Population density, district boundaries, and political preferences will all be important considerations for states that choose to use the tax credit scholarship, should the program become law. Private school choice might not be politically viable in Massachusetts, for example, even though 95 percent of elementary school students live near a private school.
In other states, district size makes some forms of school choice more viable than others. Nevada has large districts, so few students can easily access schools outside their home district, but Vermont has small districts, meaning few students have additional public school options within their own district. The key here is that what works in one state might not work in another.
3. Transportation can be a barrier to choice.
In cities with substantial school choice, we have found that black students typically travel farther than white students to school, and that, relative to driving, taking public transit can easily double or triple the time it takes to get to school. Traveling to a more distant but preferred school can bring costs for both students and their families. States could, however, use these funds to subsidize transportation to nonneighborhood schools. Some states already do this.
The Minnesota K–12 Education Credit allows parents to claim transportation costs paid to others for a student’s transportation during the school day. Transportation to nonneighborhood schools—whether it’s to traditional public schools within or outside the student’s home district or to private or charter schools—could open up new opportunities for low-income families.
4. School choice policies might work against desegregation efforts.
A recent analysis of New York City’s centralized high school choice policy found that parents prefer schools with high-achieving peers over schools that are more effective at raising student test scores. As a result, expanding school choice could lead to intense competition for spaces at popular schools and increased segregation by race and class. But the proposed tax credit scholarship program could be used to support desegregation efforts, such as scholarships that enable low-income students to go to school in a neighboring district or targeted transportation subsidies aimed at increasing socioeconomic integration.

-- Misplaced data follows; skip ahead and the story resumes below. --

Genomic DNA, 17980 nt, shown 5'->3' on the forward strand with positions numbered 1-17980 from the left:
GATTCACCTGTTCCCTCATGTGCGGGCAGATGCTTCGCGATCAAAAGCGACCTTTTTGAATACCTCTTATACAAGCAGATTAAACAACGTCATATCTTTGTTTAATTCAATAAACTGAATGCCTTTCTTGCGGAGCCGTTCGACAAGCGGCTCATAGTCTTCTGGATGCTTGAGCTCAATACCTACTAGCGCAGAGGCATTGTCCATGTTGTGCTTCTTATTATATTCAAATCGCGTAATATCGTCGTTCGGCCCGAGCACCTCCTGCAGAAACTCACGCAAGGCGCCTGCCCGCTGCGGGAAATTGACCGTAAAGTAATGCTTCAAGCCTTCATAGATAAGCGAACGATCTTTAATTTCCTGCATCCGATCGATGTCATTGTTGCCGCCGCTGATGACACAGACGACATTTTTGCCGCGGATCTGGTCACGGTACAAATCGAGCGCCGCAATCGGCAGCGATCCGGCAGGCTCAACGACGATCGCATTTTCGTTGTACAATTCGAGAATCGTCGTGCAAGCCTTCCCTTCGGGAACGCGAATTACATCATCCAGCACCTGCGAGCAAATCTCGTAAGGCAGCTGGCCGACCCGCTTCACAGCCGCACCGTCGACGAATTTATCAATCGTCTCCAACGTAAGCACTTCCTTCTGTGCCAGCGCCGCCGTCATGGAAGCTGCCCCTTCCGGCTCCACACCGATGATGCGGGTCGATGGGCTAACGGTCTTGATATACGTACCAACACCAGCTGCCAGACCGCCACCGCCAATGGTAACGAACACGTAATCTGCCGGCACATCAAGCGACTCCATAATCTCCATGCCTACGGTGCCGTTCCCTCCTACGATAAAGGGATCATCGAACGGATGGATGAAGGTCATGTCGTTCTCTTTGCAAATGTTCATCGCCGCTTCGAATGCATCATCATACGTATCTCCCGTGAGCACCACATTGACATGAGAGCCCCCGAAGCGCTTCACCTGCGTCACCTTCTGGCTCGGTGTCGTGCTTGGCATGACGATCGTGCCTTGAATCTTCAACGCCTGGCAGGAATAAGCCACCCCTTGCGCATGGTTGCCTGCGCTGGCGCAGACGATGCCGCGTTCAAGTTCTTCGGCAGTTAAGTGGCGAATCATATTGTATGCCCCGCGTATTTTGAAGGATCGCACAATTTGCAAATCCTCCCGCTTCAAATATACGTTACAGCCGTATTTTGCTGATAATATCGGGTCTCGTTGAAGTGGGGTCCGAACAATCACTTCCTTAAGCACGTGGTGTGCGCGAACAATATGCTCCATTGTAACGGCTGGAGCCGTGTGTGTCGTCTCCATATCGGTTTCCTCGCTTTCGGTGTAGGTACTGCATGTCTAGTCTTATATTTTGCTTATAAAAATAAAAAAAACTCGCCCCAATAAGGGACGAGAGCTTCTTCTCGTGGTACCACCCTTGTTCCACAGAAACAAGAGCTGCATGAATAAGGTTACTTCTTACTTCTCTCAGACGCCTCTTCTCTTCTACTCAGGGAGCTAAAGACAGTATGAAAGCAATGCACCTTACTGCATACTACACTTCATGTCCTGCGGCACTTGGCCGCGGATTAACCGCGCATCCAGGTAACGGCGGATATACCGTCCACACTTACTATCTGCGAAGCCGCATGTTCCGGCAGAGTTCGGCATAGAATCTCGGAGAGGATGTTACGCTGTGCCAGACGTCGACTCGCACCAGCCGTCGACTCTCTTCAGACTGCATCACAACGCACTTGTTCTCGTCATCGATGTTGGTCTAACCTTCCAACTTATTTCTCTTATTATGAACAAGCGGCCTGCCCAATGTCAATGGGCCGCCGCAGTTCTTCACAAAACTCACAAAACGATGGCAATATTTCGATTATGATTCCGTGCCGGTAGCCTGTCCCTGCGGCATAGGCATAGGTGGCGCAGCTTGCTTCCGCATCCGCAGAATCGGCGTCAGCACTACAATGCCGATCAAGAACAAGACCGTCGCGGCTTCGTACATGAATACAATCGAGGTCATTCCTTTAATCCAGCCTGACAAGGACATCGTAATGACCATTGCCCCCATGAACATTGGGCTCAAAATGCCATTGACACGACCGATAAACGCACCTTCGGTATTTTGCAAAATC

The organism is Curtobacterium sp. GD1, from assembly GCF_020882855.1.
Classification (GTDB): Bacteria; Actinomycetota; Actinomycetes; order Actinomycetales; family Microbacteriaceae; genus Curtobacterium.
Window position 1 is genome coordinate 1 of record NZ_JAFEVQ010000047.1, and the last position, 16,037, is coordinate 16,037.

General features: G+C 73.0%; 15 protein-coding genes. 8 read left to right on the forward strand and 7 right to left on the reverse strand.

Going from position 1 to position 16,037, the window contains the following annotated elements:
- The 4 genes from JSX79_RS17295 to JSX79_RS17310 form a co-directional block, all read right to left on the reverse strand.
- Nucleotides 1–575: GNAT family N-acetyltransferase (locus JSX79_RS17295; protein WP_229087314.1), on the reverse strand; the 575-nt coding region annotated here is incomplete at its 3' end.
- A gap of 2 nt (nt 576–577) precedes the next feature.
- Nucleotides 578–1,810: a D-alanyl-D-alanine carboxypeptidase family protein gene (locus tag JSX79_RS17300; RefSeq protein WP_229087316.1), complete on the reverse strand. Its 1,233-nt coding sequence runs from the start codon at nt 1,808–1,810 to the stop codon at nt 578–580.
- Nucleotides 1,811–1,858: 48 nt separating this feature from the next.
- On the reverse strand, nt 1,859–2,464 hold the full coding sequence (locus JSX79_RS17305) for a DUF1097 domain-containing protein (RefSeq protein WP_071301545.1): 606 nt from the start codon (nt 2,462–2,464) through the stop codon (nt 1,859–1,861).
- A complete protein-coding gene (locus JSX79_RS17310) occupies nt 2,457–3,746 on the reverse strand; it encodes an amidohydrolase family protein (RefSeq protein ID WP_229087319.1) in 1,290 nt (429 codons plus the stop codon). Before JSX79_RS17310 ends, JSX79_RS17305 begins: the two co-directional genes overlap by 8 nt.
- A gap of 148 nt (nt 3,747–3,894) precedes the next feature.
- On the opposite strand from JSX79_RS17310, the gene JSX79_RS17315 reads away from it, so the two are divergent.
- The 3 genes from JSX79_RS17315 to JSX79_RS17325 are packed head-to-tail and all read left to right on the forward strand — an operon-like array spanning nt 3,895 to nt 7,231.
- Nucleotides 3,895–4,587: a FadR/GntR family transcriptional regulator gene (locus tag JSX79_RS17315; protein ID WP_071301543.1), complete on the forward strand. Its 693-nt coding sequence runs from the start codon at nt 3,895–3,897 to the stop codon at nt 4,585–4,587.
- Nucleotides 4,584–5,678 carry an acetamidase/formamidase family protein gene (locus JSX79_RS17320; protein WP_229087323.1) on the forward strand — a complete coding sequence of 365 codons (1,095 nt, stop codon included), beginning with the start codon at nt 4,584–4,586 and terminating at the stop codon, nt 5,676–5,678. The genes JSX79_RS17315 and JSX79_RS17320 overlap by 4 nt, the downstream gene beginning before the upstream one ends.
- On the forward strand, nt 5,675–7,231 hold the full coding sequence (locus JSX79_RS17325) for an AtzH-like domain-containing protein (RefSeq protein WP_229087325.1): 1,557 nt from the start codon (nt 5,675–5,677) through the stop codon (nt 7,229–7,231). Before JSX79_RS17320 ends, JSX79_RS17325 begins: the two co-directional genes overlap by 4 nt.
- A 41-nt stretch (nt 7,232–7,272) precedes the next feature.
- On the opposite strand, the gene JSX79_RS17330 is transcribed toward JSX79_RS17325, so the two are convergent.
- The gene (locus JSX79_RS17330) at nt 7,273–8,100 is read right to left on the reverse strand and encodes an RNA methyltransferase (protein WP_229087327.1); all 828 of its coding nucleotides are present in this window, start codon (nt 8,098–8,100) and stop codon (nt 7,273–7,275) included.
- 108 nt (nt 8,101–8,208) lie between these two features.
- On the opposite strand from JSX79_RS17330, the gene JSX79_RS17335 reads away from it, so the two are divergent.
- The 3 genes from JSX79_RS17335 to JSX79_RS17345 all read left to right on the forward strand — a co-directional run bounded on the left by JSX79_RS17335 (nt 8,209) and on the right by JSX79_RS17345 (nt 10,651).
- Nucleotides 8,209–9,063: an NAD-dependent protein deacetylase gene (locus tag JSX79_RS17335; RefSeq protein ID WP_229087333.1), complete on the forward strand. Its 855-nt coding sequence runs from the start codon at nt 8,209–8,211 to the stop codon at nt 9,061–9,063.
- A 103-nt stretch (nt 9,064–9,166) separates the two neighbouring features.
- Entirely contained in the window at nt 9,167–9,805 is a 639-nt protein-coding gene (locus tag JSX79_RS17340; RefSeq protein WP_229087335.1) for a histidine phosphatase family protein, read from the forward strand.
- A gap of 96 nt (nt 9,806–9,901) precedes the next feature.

A federal tax credit scholarship program could provide states with a new funding source to expand educational opportunities for the most vulnerable students. But there is no one-size-fits-all approach, and for the program to be successful, states will need to begin with a thorough review of the evidence.
Kristin Blagg is a research associate in the Income and Benefits Policy Center at the Urban Institute. Matthew M. Chingos is director of the Urban Institute’s Education Policy Program. Tomas Monarrez is a research associate at the Urban Institute’s Center on Education Data and Policy. Alexandra Tilsley manages communications and outreach for the Urban Institute’s Center on Education Data and Policy.
This post originally appeared on Urban Wire.